Sleeping peacefully in griz country

Bluejeep

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Jan 31, 2018
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Billings, MT
Just curious about what other backpackers are doing in griz country as far as sleeping at night. This will be my first year hunting in griz country and normally I just sleep under a tarp if anything, usually just bag ontop of pad and call it good enough. but I have a 2 people tell me now I should sleep in an enclosed tent. The idea being the bear would just sniff around and then leave as opposed to maybe seeing me move my head or arms and figuring I was an easy meal.

I know that a piece of paper thin fabric won't stop much of anything, but I was just curious what other backpackers do.
 

Carnage2011

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Whitehall, MT
I've done both depending on the time of year. If I'm out scouting or hiking in the summer I'll just throw my sleeping bag out with a bivy on it, and I've never had any issues. During hunting season I use a tent. The biggest thing with grizzlies is keeping your food away from camp, and getting it hung in trees. I'd say it's your call depending on how comfortable you are in Grizz country.
 

COEngineer

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My wife and I spent 5 nights in Yellowstone's backcountry. I doubt an enclosed tent would make any difference to the bear, but it made my wife (and me) feel better. Just because it's only a psychological barrier doesn't mean it's not worth it.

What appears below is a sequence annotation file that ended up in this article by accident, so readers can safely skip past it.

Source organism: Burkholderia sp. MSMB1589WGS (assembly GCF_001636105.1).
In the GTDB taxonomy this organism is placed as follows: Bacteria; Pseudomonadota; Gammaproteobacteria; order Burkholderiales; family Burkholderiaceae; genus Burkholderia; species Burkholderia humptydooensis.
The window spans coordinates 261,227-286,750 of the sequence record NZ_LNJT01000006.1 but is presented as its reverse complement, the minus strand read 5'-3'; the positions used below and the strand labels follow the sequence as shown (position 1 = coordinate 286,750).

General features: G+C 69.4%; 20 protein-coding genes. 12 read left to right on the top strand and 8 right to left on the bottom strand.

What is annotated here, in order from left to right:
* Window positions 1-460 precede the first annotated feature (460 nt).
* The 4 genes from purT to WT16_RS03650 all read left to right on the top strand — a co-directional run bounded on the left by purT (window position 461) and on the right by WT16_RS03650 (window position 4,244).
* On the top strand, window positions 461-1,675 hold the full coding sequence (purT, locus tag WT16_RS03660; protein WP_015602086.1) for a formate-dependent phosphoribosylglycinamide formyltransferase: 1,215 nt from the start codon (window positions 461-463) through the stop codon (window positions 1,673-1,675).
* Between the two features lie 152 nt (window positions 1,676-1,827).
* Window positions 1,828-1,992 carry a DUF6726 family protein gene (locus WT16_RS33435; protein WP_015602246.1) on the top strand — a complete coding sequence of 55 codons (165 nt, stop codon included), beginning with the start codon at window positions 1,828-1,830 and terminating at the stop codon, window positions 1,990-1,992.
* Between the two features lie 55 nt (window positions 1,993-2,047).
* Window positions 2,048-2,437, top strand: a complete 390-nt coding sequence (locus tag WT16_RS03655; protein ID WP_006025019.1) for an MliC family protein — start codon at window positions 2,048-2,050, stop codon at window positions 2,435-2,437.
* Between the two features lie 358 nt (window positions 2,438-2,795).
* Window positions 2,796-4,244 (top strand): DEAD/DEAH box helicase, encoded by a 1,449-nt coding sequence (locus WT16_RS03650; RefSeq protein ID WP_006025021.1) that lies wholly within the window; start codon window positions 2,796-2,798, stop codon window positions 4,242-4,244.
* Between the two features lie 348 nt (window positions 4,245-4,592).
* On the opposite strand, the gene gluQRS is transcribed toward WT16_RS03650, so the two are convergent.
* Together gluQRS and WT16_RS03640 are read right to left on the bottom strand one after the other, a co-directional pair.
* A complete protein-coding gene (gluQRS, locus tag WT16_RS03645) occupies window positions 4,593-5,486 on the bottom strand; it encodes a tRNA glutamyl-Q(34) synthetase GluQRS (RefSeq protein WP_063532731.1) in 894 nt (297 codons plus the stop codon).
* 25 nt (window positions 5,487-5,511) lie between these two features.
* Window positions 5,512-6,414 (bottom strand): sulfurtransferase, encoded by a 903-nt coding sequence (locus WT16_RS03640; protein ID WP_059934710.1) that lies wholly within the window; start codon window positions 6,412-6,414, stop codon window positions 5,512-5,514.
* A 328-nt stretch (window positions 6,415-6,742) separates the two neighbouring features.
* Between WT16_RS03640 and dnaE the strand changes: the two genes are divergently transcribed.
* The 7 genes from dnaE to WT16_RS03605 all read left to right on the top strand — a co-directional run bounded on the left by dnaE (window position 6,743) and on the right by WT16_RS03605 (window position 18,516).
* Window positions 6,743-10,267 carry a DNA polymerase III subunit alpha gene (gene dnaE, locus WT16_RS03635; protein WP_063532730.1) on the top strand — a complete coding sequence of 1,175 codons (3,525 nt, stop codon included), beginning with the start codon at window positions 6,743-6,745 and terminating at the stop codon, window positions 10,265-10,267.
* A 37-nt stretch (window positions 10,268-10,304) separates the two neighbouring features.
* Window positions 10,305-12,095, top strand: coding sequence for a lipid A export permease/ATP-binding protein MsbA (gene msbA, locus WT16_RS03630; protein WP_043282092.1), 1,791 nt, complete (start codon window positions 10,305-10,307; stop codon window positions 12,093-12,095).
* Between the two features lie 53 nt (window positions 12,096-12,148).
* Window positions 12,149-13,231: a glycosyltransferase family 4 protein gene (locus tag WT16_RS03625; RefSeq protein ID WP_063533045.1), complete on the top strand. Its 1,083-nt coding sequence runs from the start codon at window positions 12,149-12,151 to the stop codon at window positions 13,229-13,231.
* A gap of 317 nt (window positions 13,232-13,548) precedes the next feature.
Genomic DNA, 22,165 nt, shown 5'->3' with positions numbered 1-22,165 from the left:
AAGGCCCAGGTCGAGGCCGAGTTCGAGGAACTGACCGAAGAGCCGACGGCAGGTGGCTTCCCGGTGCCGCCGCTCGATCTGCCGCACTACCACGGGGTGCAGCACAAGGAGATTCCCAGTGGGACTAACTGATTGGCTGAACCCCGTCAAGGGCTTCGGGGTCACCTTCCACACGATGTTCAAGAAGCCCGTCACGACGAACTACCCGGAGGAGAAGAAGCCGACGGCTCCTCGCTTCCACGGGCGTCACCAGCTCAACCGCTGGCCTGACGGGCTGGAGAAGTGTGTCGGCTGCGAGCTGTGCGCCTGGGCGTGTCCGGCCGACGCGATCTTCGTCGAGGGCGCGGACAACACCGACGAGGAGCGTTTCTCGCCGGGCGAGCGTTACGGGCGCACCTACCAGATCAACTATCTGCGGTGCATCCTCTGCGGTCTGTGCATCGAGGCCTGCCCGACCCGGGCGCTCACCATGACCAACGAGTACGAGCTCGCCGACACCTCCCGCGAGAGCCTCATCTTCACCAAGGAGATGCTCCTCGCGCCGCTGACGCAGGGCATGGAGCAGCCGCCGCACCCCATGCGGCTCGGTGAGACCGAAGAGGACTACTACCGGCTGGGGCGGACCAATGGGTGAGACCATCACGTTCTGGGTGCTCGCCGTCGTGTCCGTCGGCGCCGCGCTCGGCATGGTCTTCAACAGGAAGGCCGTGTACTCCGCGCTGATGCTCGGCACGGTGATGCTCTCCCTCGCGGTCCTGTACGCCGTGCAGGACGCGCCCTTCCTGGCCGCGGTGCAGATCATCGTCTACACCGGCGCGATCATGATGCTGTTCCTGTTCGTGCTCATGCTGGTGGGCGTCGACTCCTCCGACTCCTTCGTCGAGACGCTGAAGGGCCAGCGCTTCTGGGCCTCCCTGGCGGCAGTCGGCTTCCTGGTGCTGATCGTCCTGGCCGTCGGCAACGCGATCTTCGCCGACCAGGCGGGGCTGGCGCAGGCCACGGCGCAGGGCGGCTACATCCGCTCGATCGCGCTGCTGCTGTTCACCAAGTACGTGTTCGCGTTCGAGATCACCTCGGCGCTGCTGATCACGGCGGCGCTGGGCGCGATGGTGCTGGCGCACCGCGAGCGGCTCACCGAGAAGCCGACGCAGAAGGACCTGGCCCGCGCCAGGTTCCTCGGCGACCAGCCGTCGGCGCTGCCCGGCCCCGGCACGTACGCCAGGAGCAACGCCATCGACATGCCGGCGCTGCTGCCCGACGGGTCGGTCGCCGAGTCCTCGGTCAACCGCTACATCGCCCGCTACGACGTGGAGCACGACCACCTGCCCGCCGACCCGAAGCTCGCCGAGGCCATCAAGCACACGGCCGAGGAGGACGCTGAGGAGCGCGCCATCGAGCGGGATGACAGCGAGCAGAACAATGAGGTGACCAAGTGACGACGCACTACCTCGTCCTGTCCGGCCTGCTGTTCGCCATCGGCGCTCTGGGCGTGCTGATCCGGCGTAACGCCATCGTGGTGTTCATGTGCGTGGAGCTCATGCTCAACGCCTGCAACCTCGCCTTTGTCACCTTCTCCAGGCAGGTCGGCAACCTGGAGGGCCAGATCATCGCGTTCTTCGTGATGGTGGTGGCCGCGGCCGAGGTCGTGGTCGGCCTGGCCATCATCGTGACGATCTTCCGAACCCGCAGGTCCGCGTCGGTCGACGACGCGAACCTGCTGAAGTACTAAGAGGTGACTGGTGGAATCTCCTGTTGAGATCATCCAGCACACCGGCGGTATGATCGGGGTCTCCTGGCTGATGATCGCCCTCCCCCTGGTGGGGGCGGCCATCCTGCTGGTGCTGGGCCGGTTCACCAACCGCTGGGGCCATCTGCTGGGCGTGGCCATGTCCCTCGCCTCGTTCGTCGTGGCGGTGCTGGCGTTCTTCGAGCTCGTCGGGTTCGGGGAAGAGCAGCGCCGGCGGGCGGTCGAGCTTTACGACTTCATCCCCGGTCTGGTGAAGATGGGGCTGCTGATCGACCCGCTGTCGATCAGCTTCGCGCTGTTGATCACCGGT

LopeHunter

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MO-->CA-->NW-->AZ&NW
Electric fence is great if around grizzly. My issue is I want to be in position to hunt before daylight and hunt until last light. The electric fence is not useful when in motion.

If in a tent, keep a sharp knife near so can make a quick exit since the tent opening may be obstructed. I slept with gun at side though a rifle is not ideal in a close quarters fight so need a pistol. Firing off bear spray inside the tent may be effective on the bear, too, and anyone in the tent. Bears have attacked and will attack since that is what they do and have done for centuries. Playing the odds that only a handful of 1000s of hunters in grizzly country get attacked each year may get you mauled or killed. I know some mountain climbers refuse to take a transponder or satellite phone on the climb since they want the pureness of the climber vs. the mountain. Then, a few have stuff hit the fan and sure enough their family is crying into the television camera how everyone needs to go and try to locate their overdue loved one. The guy that wanted the pure experience. That now is putting rescuers at risk who also have loved ones.


You do you. Maybe you will carry bear spray or a handgun or an electric fence or hunt with a partner or you only walk during daytime or you avoid known grizzly zones. Just be sure to think about those that may have to come looking for you if you shrug off the reality of the risk.
 

Bambistew

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As far as I know there has never been a person attacked in a tent by a grizzly.

What I do worry about is one destroying my camp when I'm out hunting, or running into one while hiking.

I don't leave any food, fuel or cook in my tent, and if I can, hang my stuff in a tree away from the tent. Bears like vinyl, rubber and petroleum products.
 

Ben Long